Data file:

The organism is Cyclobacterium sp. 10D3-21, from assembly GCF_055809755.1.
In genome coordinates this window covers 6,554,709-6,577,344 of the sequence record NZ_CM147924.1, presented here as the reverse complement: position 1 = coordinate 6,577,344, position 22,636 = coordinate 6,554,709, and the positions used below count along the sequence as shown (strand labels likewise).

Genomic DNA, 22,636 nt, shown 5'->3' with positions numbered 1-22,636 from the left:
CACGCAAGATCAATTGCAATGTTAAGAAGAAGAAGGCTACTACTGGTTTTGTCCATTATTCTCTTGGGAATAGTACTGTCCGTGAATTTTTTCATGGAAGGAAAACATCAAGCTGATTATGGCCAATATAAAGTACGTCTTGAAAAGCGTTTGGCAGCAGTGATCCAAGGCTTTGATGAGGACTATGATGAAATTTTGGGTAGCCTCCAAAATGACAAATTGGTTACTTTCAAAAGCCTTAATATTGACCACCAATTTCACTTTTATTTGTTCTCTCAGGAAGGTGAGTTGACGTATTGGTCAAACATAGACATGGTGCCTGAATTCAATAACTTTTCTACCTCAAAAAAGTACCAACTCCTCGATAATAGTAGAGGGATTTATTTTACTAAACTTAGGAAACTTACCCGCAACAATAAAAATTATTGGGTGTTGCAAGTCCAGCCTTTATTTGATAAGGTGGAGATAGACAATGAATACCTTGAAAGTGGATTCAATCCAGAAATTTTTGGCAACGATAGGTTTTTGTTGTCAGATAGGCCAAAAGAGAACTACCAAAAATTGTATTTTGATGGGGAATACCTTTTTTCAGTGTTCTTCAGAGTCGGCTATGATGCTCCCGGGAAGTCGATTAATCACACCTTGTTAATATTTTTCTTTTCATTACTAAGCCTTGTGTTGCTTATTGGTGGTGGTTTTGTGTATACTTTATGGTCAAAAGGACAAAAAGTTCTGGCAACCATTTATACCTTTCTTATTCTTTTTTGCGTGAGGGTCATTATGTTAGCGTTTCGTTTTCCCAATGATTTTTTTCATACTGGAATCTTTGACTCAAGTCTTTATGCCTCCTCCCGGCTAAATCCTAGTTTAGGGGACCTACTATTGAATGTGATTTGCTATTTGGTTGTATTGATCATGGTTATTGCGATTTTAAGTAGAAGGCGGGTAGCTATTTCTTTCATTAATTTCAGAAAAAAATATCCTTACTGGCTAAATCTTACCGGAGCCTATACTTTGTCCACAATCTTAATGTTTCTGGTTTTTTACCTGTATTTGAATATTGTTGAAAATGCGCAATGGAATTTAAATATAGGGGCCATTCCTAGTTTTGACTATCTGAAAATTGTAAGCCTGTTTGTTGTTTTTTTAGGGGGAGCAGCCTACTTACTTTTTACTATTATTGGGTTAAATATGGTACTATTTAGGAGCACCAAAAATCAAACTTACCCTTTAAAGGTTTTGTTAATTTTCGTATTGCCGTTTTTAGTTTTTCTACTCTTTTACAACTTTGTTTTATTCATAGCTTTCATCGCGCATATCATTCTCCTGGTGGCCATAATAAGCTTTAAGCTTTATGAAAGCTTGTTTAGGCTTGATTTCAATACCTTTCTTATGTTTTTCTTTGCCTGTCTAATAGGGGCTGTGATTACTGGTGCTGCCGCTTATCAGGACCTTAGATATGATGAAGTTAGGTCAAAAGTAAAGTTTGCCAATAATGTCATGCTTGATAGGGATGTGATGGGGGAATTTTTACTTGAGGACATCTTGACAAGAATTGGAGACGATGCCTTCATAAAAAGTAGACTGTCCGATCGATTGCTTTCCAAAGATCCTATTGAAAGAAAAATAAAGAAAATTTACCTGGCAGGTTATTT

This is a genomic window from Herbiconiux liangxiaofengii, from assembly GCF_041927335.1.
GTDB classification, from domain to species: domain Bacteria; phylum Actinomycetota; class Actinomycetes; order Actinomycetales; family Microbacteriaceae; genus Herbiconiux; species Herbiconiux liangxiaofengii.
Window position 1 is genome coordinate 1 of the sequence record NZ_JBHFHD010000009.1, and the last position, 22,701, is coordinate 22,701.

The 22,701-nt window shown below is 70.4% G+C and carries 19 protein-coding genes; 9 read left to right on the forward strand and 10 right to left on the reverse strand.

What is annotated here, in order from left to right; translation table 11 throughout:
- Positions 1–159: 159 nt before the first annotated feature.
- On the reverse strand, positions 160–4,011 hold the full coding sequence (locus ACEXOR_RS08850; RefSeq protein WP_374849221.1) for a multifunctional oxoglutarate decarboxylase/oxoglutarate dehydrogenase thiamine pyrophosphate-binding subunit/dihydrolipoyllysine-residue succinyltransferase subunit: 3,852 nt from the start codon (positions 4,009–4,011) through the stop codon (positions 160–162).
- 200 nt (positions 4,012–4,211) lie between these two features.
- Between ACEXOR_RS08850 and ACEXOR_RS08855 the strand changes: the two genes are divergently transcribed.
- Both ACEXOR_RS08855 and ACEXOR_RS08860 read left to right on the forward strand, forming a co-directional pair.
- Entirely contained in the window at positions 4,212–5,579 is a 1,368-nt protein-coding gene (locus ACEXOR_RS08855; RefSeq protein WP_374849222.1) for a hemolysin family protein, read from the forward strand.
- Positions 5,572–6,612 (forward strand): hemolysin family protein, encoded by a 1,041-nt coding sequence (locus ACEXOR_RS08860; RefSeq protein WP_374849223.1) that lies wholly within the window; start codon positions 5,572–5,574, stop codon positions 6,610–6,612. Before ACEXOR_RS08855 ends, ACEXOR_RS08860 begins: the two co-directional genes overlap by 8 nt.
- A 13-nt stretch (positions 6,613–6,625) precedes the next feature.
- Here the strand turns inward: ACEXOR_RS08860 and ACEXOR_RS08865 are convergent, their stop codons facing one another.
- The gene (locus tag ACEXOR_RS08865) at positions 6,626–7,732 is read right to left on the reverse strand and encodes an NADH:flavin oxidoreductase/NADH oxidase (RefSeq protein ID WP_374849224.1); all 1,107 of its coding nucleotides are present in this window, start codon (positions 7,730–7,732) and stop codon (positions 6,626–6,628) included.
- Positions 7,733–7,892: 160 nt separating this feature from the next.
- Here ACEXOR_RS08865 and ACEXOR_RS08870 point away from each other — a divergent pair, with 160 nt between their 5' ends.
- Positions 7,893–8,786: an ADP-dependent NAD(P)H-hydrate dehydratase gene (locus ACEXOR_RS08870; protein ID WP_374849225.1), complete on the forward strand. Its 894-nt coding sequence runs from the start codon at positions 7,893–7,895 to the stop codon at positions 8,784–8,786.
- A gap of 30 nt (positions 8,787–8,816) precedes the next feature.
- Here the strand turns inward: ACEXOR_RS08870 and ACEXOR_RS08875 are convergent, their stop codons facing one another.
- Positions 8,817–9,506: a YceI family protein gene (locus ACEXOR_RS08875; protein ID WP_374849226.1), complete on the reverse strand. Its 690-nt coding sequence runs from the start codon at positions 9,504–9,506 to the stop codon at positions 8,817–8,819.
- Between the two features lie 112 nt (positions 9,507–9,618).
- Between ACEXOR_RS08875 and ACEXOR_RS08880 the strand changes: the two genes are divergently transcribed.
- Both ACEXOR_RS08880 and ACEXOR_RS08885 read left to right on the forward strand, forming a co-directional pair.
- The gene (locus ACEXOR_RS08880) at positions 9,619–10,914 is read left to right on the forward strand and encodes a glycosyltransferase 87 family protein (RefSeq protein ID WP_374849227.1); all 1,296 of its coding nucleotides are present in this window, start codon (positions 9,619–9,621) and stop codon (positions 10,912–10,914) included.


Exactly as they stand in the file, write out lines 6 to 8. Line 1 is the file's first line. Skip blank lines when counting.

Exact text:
GTDB classification, from domain to species: domain Bacteria; phylum Actinomycetota; class Actinomycetes; order Actinomycetales; family Microbacteriaceae; genus Herbiconiux; species Herbiconiux liangxiaofengii.
Window position 1 is genome coordinate 1 of the sequence record NZ_JBHFHD010000009.1, and the last position, 22,701, is coordinate 22,701.

The 22,701-nt window shown below is 70.4% G+C and carries 19 protein-coding genes; 9 read left to right on the forward strand and 10 right to left on the reverse strand.